Camerata Singers Performs Duruflé Requiem

The Camerata Singers directed by John Koza presented an evening of choral music at the First United Church in Pacific Grove on Saturday, May 15th. This included many centuries of singing from Ambrosian chant to the Duruflé Requiem.

The evening began with sacred works contrasting a 4th century Ambrosian chant Kyrie with a 20th  century Kyrie by Knut Nystedt. The entire program focused on the development of liturgical plainchant spanning more than sixteen centuries. The haunting melodies of both Kyries set the mood for the entire concert. The Camerata Singers sang with security, intelligence and feeling. Their phrasing was nicely coordinated to enhance the high points of each phrase. Suspensions and dissonances were finely controlled and final cadences had sensitivity and finality. This was a concert that was both musically and historically interesting.

Two settings of Bogoroditse D’evo, one by Sergei Rachmaninoff and the other by local composer and Camerata singer Jefferson DeMarco, were similarly based on liturgical chant. The Vespers has been considered possibly one of Rachmaninoff’s finest compositions. Rachmaninoff’s genius in building dynamics and texture in his Bogoroditse Devo was impressively sung by the Camerata Singers. The high point of the composition beautifully shimmered in complex harmonies and a full choral sound. Mr. DeMarco’s Bogorodiste D’evo was gracefully sung by the Camerata Singers. Mr. DeMarco’s influence as a singer could be heard in his construction of long, flowing phrases. The lovely contrast of women’s voices added a quiet simplicity and purity to the opening phrases. Mr. DeMarco’s angelic composition left us wanting to hear much more of his distinctive musical ideas.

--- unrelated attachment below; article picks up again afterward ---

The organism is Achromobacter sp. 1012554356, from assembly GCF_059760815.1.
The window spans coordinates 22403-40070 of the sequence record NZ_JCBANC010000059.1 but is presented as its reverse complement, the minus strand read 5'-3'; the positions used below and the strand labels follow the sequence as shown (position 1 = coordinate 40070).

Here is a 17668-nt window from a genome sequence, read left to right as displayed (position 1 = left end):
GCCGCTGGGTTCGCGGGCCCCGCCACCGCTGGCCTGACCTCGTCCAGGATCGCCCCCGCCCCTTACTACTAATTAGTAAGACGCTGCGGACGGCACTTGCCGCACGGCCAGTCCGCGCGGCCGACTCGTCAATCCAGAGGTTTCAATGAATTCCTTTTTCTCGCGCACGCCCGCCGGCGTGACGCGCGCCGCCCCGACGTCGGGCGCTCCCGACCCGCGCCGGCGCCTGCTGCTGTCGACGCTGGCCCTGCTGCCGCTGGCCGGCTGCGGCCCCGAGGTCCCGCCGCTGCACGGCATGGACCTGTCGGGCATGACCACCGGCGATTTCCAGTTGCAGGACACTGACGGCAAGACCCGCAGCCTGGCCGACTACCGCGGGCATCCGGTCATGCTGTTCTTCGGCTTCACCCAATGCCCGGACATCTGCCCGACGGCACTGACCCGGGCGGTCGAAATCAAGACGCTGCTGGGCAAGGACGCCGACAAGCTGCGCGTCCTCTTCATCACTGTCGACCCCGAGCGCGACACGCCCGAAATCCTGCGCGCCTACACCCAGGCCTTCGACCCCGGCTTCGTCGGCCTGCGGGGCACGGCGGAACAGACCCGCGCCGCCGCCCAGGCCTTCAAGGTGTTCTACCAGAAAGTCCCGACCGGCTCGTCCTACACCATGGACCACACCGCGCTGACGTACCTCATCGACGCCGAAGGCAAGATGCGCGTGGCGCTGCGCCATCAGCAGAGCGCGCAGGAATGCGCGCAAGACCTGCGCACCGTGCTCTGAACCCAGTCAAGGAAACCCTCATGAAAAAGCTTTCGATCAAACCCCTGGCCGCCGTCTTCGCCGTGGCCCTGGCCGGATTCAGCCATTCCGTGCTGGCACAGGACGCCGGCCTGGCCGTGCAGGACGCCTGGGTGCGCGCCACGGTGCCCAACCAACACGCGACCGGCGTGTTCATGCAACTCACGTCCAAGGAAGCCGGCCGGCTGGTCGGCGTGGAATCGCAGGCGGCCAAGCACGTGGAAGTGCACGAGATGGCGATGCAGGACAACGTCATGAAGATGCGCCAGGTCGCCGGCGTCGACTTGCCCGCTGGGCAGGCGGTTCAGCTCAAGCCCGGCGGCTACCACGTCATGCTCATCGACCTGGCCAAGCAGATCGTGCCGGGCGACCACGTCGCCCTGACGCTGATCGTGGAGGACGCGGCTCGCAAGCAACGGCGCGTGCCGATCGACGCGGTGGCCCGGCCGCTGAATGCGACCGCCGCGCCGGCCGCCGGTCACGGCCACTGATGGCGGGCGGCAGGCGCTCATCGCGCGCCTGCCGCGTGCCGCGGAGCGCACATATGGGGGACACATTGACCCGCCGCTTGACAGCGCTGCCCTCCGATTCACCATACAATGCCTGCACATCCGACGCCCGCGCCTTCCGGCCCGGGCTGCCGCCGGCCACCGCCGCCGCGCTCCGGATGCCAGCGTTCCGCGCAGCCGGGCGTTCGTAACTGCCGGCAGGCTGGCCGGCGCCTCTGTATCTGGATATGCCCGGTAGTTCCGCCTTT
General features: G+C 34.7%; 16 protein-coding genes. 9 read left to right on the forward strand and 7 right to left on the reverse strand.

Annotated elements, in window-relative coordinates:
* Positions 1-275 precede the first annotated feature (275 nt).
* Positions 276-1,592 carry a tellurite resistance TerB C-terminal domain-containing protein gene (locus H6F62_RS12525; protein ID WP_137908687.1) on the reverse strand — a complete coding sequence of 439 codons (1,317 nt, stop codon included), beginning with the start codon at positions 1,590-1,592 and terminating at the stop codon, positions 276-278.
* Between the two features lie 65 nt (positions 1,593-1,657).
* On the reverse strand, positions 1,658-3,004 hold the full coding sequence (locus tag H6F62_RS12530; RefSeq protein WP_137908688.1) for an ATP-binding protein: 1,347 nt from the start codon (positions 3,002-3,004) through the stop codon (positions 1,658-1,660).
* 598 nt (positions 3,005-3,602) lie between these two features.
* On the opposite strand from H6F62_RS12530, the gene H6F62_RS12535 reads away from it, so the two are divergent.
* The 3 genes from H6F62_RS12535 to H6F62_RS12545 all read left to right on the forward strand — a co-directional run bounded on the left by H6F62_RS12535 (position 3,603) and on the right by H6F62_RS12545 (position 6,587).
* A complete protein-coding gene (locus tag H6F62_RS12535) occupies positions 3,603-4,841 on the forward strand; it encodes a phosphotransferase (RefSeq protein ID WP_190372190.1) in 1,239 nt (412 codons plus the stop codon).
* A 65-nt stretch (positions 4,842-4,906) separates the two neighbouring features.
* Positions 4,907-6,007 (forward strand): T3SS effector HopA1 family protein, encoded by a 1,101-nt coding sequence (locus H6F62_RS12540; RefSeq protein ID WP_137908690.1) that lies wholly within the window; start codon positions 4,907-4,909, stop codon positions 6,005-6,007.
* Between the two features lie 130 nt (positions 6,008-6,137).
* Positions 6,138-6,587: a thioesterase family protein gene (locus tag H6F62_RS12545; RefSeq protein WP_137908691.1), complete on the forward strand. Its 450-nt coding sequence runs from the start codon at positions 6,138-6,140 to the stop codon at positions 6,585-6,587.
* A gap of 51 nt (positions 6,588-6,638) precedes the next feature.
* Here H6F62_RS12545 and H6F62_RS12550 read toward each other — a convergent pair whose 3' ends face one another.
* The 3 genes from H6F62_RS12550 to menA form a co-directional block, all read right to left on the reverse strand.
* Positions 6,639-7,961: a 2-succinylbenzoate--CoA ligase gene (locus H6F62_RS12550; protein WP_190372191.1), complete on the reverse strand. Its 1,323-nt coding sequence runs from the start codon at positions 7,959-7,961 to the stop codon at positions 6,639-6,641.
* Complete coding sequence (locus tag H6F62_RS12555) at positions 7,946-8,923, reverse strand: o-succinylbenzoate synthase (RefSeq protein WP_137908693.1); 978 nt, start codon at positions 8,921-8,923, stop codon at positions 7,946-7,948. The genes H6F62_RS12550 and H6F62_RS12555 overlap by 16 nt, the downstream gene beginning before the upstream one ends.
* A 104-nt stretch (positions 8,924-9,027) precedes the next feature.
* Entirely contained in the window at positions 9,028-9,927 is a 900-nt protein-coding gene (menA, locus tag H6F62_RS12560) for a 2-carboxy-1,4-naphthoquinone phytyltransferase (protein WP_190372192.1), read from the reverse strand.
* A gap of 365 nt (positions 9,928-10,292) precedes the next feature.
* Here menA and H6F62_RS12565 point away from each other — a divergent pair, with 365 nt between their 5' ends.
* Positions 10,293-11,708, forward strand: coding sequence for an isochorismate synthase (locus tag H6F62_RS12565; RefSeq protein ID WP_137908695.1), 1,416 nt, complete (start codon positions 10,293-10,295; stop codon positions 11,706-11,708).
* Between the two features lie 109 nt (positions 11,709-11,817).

Anton Bruckner’s Three Motets demonstrated an intelligent and reserved choral sound, and its Gregorian chant-like lines revealed the influence of Renaissance composers. Although a small ensemble, the Camerata Singers handled Bruckner’s large sound blocks well with a fine understanding of the musical lines which, in addition to Gregorian chant, also tended to show the influence of Renaissance polyphony, Wagner, and the Viennese post-Romantic traditions.

            The highlight of the evening was the performance of the Requiem by Maurice Duruflé with Tiffany Truett Bedner, organist. The organ in this church is probably one of the best instruments on the Monterey Peninsula. Ms. Truett’s organ playing was very impressive and solid. Ms. Truett, also an accomplished pianist, is clearly a serious organist. She played with strength and conviction. Ms. Truett understood the complexities of accompanying a chorus, for singers are able to produce tone more rapidly and automatically than the organ. When the organist strikes a key there is a slight delay before the sound is heard. Coordinating voices with organ is especially difficult in an acoustical space as live as the First United Church. Ms. Truett demonstrated an exceptional gift to coordinate this subtle but very important skill.

           The Camerata Singers’ sound in the Requiem was light, yet had substance in dynamic contrasts − mostly straight toned and pleasantly cool. This was a very flattering sound for the acoustical space and added to the ambiguous modality of the Requiem. This serious group of professional and amateur singers appeared to be reserved in its presentation, yet was precise and expressive with a controlled reserved sound that enhanced the effectiveness of the Requiem. Soprano Tonya Legaspi sang with a lovely precision, with every word well placed and secure. Baritone soloist Michael Russell’s passion added depth to his beautiful singing. Both these soloists were selected from Mr. Koza’s ensemble, which reflects the high quality of vocalists in this volunteer group. 

It is inspiring to hear a high caliber of singers who devote their time and effort for the sake of beautiful music. And the Duruflé Requiem is one of the most beautiful choral pieces ever written. Well done, Mr. Koza!

Robin McKee Williams has directed musical theater at the Forest Theater, Carmel Ballet Academy has been the youth musical director at Western Stage. She presently teaches voice privately in Pacific Grove, Santa Catalina, Stevenson School and Hartnell College. She is credentialed from the McClosky Institute of Boston as a voice specialist.

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